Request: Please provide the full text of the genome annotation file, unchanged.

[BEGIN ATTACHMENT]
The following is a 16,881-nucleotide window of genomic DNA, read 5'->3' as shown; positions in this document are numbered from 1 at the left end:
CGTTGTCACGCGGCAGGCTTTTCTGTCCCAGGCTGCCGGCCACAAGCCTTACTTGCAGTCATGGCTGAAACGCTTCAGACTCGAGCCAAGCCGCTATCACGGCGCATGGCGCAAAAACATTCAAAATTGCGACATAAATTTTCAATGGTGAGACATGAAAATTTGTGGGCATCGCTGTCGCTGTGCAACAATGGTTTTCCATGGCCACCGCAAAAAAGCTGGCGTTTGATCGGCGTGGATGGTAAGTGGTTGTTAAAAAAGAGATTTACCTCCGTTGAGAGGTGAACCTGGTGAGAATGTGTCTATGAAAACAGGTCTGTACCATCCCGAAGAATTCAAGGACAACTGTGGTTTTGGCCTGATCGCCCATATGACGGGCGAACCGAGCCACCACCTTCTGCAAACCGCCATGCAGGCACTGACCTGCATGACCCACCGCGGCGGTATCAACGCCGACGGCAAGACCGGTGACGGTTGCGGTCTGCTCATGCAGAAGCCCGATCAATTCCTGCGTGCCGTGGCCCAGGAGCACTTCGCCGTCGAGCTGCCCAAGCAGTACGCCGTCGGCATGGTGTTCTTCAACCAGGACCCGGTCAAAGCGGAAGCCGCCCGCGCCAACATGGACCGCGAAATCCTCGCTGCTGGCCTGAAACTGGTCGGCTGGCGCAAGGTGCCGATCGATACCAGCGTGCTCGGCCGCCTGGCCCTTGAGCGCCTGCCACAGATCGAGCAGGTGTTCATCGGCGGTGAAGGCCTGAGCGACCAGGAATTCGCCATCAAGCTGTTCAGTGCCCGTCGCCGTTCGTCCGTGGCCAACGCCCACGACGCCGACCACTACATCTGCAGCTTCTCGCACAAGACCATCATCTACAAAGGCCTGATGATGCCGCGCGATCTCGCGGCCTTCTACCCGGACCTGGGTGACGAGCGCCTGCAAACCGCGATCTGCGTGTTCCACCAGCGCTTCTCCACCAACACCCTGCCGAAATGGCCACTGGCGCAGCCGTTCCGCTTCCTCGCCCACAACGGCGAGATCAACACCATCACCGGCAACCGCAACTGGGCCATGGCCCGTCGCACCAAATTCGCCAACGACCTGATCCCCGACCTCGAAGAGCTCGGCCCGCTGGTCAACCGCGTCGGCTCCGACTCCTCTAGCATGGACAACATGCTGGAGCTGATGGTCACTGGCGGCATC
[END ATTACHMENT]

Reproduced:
The following is a 16,881-nucleotide window of genomic DNA, read 5'->3' as shown; positions in this document are numbered from 1 at the left end:
CGTTGTCACGCGGCAGGCTTTTCTGTCCCAGGCTGCCGGCCACAAGCCTTACTTGCAGTCATGGCTGAAACGCTTCAGACTCGAGCCAAGCCGCTATCACGGCGCATGGCGCAAAAACATTCAAAATTGCGACATAAATTTTCAATGGTGAGACATGAAAATTTGTGGGCATCGCTGTCGCTGTGCAACAATGGTTTTCCATGGCCACCGCAAAAAAGCTGGCGTTTGATCGGCGTGGATGGTAAGTGGTTGTTAAAAAAGAGATTTACCTCCGTTGAGAGGTGAACCTGGTGAGAATGTGTCTATGAAAACAGGTCTGTACCATCCCGAAGAATTCAAGGACAACTGTGGTTTTGGCCTGATCGCCCATATGACGGGCGAACCGAGCCACCACCTTCTGCAAACCGCCATGCAGGCACTGACCTGCATGACCCACCGCGGCGGTATCAACGCCGACGGCAAGACCGGTGACGGTTGCGGTCTGCTCATGCAGAAGCCCGATCAATTCCTGCGTGCCGTGGCCCAGGAGCACTTCGCCGTCGAGCTGCCCAAGCAGTACGCCGTCGGCATGGTGTTCTTCAACCAGGACCCGGTCAAAGCGGAAGCCGCCCGCGCCAACATGGACCGCGAAATCCTCGCTGCTGGCCTGAAACTGGTCGGCTGGCGCAAGGTGCCGATCGATACCAGCGTGCTCGGCCGCCTGGCCCTTGAGCGCCTGCCACAGATCGAGCAGGTGTTCATCGGCGGTGAAGGCCTGAGCGACCAGGAATTCGCCATCAAGCTGTTCAGTGCCCGTCGCCGTTCGTCCGTGGCCAACGCCCACGACGCCGACCACTACATCTGCAGCTTCTCGCACAAGACCATCATCTACAAAGGCCTGATGATGCCGCGCGATCTCGCGGCCTTCTACCCGGACCTGGGTGACGAGCGCCTGCAAACCGCGATCTGCGTGTTCCACCAGCGCTTCTCCACCAACACCCTGCCGAAATGGCCACTGGCGCAGCCGTTCCGCTTCCTCGCCCACAACGGCGAGATCAACACCATCACCGGCAACCGCAACTGGGCCATGGCCCGTCGCACCAAATTCGCCAACGACCTGATCCCCGACCTCGAAGAGCTCGGCCCGCTGGTCAACCGCGTCGGCTCCGACTCCTCTAGCATGGACAACATGCTGGAGCTGATGGTCACTGGCGGCATC